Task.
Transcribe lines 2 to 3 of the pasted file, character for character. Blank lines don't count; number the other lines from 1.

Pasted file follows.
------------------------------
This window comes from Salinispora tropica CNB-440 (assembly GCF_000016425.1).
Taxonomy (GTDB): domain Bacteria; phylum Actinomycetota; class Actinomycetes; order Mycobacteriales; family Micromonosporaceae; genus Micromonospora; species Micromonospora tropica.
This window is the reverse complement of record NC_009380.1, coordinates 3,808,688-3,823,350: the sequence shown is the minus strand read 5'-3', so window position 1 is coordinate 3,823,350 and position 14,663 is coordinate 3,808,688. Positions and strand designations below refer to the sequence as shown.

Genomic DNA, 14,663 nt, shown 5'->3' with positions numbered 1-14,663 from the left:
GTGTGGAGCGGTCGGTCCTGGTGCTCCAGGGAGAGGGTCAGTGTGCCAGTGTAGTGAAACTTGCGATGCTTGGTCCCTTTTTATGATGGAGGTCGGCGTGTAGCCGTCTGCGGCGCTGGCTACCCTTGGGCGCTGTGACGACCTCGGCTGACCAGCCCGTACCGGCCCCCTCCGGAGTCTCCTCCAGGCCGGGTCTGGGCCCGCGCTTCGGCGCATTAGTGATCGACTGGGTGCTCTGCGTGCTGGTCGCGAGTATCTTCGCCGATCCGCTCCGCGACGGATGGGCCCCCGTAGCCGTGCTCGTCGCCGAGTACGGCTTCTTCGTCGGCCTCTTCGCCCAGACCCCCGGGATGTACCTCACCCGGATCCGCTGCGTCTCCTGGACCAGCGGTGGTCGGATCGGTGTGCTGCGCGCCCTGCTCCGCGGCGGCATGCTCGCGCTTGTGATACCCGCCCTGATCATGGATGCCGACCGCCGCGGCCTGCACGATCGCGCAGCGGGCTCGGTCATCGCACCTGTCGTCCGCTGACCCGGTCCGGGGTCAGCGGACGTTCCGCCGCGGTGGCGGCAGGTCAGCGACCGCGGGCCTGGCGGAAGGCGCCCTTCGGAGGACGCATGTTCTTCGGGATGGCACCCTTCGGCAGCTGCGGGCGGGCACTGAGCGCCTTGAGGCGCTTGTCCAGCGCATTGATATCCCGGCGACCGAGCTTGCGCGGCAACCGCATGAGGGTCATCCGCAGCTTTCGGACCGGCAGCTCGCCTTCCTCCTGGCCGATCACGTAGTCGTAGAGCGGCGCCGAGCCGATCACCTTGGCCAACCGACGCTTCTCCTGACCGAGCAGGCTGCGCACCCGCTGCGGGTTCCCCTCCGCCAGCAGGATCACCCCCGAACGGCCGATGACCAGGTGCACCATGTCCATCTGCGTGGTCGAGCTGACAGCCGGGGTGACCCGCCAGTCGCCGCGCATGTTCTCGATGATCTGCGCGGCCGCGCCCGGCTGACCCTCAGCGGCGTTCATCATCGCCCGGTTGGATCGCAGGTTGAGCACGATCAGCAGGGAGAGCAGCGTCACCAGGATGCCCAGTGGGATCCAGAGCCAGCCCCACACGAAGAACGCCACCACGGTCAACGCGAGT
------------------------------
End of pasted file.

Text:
Taxonomy (GTDB): domain Bacteria; phylum Actinomycetota; class Actinomycetes; order Mycobacteriales; family Micromonosporaceae; genus Micromonospora; species Micromonospora tropica.
This window is the reverse complement of record NC_009380.1, coordinates 3,808,688-3,823,350: the sequence shown is the minus strand read 5'-3', so window position 1 is coordinate 3,823,350 and position 14,663 is coordinate 3,808,688. Positions and strand designations below refer to the sequence as shown.